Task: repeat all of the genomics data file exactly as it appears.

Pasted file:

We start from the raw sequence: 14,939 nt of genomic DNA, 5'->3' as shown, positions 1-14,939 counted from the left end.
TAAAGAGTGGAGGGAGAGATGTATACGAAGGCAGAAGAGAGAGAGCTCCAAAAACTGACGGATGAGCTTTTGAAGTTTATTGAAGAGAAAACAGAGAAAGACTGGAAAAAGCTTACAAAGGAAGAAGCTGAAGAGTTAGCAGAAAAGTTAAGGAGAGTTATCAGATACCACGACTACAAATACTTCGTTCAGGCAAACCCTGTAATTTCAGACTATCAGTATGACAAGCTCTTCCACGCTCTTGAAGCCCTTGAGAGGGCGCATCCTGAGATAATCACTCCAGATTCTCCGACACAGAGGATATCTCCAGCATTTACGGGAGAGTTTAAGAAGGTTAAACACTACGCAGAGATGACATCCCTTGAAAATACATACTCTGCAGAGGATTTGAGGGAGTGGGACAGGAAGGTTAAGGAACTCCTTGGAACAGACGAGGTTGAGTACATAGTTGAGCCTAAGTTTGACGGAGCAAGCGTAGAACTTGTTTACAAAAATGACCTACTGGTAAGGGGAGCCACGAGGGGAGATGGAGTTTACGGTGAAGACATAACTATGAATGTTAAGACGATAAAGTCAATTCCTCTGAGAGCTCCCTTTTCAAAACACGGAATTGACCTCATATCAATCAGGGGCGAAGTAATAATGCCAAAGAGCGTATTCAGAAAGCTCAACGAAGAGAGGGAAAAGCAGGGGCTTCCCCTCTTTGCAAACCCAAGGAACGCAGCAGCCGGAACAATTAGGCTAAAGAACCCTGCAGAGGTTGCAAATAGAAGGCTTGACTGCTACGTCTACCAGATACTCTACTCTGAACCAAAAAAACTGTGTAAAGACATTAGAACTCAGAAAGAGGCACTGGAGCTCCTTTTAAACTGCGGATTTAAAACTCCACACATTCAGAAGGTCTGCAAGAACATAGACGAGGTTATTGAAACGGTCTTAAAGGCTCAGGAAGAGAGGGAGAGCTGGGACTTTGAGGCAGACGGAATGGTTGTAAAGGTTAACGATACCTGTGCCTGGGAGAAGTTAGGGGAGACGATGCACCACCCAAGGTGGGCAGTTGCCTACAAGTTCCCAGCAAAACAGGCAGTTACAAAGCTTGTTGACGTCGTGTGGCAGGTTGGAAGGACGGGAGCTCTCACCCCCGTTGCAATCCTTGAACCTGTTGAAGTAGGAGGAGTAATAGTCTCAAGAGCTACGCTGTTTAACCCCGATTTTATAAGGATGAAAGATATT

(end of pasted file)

We start from the raw sequence: 14,939 nt of genomic DNA, 5'->3' as shown, positions 1-14,939 counted from the left end.
TAAAGAGTGGAGGGAGAGATGTATACGAAGGCAGAAGAGAGAGAGCTCCAAAAACTGACGGATGAGCTTTTGAAGTTTATTGAAGAGAAAACAGAGAAAGACTGGAAAAAGCTTACAAAGGAAGAAGCTGAAGAGTTAGCAGAAAAGTTAAGGAGAGTTATCAGATACCACGACTACAAATACTTCGTTCAGGCAAACCCTGTAATTTCAGACTATCAGTATGACAAGCTCTTCCACGCTCTTGAAGCCCTTGAGAGGGCGCATCCTGAGATAATCACTCCAGATTCTCCGACACAGAGGATATCTCCAGCATTTACGGGAGAGTTTAAGAAGGTTAAACACTACGCAGAGATGACATCCCTTGAAAATACATACTCTGCAGAGGATTTGAGGGAGTGGGACAGGAAGGTTAAGGAACTCCTTGGAACAGACGAGGTTGAGTACATAGTTGAGCCTAAGTTTGACGGAGCAAGCGTAGAACTTGTTTACAAAAATGACCTACTGGTAAGGGGAGCCACGAGGGGAGATGGAGTTTACGGTGAAGACATAACTATGAATGTTAAGACGATAAAGTCAATTCCTCTGAGAGCTCCCTTTTCAAAACACGGAATTGACCTCATATCAATCAGGGGCGAAGTAATAATGCCAAAGAGCGTATTCAGAAAGCTCAACGAAGAGAGGGAAAAGCAGGGGCTTCCCCTCTTTGCAAACCCAAGGAACGCAGCAGCCGGAACAATTAGGCTAAAGAACCCTGCAGAGGTTGCAAATAGAAGGCTTGACTGCTACGTCTACCAGATACTCTACTCTGAACCAAAAAAACTGTGTAAAGACATTAGAACTCAGAAAGAGGCACTGGAGCTCCTTTTAAACTGCGGATTTAAAACTCCACACATTCAGAAGGTCTGCAAGAACATAGACGAGGTTATTGAAACGGTCTTAAAGGCTCAGGAAGAGAGGGAGAGCTGGGACTTTGAGGCAGACGGAATGGTTGTAAAGGTTAACGATACCTGTGCCTGGGAGAAGTTAGGGGAGACGATGCACCACCCAAGGTGGGCAGTTGCCTACAAGTTCCCAGCAAAACAGGCAGTTACAAAGCTTGTTGACGTCGTGTGGCAGGTTGGAAGGACGGGAGCTCTCACCCCCGTTGCAATCCTTGAACCTGTTGAAGTAGGAGGAGTAATAGTCTCAAGAGCTACGCTGTTTAACCCCGATTTTATAAGGATGAAAGATATT